Beyond optimizing the actual binary code, the Linaro team is also looking to help make updates more efficient. According to the team, one trouble in updating Linux system software is that the "closed blobs" (b
ject), which are used to optimize software for various hardware configurations, can cease to work when the kernel is updated, because there is no standardized interface for these blobs. With that in mind, the team has been working on Unified Memory Management (UMM), which should allow for easier updating of the kernel without causing trouble with the blobs. Remember, Android was running on variations of the Linux 2.6.x kernel all the way until Ice Cream Sandwich (the seventh major revision), which finally got the Linux kernel to 3.0.1 (although the newest stable kernel right now is 3.4.2
, and Linaro uses kernel v3.2).
Of course, none of this work would matter all that much, except for one big key to the Android ecosystem: it's open source. Because of this, Linaro's work has already started being baked-in to new AOKP and CyanogenMod custom ROMs, and users are already seeing noticeable improvements
in the speed of the system. Beyond the benefits for the mod community right now, this work has big implications for all Android users going forward. Linaro has been submitting its work to the upstream repositories for the GCC toolchain, Linux kernel, and most importantly for us, the Android Open Source Project (AOSP).
According to Jean-Baptiste Queru, our favorite Technical Lead for AOSP, as of June 6th, at least two of the changes submitted by Linaro had already been accepted and merged into Android. It's hard to find exactly what changes were submitted, accepted, and merged, because there is a lot of activity in AOSP, and Linaro code is submitted by a number of different team members. So far, the known accepted changes have been bug fixes related to GCC compiling, and likely wouldn't have an impact on performance, but as Google accepts more Linaro submissions, there's a fair chance that the optimizations will make their way upstream to Android proper. Given how soon the expected launch of Jelly Bean is, it may not be feasible to expect the Linaro optimizations to be part of that code, so the next version of Android (presumed to be Key Lime Pie
) may be a more likely place to find the improvements.
There is always the chance that we won't see any of Linaro's changes, and that Google may make similar changes itself. Or, various manufacturers could submit more work to AOSP, which would both add optimizations for various hardware, and also make updates faster because manufacturers would already have needed changes baked-in to stock Android. Given the changes that were accepted from Linaro, it's safe to say that Jelly Bean will be using the newest GCC tool to compile, which will help in some ways, it's just a matter of what else Google has done.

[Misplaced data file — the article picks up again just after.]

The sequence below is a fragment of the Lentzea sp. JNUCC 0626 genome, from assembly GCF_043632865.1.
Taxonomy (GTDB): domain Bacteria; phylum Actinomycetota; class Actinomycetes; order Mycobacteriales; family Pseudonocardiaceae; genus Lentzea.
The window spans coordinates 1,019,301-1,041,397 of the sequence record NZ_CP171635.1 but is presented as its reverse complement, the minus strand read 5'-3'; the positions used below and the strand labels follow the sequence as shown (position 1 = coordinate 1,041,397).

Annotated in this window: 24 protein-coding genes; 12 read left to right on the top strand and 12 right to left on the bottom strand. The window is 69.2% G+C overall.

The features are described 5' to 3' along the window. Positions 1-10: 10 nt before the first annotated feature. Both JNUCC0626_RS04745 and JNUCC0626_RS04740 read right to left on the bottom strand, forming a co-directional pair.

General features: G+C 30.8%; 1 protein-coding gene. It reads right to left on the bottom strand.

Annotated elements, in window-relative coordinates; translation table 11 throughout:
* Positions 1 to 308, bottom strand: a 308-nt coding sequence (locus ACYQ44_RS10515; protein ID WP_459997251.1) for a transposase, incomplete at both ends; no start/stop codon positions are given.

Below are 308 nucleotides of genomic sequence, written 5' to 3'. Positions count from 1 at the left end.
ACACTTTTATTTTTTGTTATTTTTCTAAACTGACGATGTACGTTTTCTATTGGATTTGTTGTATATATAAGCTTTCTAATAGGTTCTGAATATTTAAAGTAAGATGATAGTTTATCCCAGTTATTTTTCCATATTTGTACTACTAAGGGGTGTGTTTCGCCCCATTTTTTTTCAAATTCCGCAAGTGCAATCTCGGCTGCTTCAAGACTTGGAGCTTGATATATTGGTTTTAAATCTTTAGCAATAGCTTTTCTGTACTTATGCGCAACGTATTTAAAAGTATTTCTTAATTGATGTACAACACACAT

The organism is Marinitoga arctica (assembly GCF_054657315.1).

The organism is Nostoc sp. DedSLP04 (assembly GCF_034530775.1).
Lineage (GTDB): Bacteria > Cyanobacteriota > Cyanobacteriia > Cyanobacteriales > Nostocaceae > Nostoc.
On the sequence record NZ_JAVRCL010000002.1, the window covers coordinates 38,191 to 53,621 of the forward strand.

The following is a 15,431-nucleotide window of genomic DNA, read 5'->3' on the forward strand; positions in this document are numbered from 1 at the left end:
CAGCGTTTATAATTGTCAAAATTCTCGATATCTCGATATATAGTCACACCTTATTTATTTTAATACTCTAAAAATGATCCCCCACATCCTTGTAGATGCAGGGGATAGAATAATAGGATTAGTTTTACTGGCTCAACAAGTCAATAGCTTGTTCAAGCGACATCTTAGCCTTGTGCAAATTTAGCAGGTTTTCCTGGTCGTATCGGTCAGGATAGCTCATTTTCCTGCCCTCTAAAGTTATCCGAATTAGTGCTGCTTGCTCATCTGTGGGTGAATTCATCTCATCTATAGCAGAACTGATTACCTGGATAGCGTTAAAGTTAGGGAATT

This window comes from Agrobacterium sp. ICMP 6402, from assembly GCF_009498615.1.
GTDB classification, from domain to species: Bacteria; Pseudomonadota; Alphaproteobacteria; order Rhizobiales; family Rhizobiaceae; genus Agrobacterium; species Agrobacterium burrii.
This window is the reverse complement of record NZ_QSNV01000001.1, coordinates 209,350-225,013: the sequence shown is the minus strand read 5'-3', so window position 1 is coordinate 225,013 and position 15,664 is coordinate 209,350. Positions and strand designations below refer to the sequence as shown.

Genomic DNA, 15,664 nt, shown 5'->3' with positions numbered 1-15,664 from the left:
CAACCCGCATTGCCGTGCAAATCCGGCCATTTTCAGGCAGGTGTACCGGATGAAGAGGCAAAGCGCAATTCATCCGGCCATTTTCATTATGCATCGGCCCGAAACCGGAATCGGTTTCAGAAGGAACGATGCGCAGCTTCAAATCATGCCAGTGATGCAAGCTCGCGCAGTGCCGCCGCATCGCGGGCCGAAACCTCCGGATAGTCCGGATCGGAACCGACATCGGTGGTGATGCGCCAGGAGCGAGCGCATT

This is the power and the visibility problem in open source. Anyone can get in and make changes and improvements to the code, which can go a long way to crowd-sourcing the work of squashing bugs, or fixing security problems (as we've already seen
). Unfortunately, because everything is open, we see the bigger improvements out in the wild a long time before they may be folded into the main code tree. Linaro is doing great work, but its best work may be relegated to CyanogenMod and AOKP for a long time before we see them filter into the main Android system, especially given the much slower update cycle that Google has transitioned into.
So, now it's time to see what Google can do with this work. Linaro has undoubtedly made optimizations that make Android faster, and has submitted that work to the Android Open Source Project. Given that there are already builds of AOKP and CyanogenMod out for the Galaxy Nexus, Google could certainly have Linaro baked-in to a theoretical Android 4.0.6 update and pushed out to unlocked Galaxy Nexus users within weeks, but that's pretty unlikely to happen.
Still, no matter if or when the work is merged into the main Android code tree, Linaro is going to keep working. And, based on what the team has accomplished so far, we're pretty intrigued to see what they can do moving forward. If nothing else, now is a great time to be part of the mod community in Android, because your favorite custom ROMs are likely to be getting a speed boost soon enough thanks to Linaro.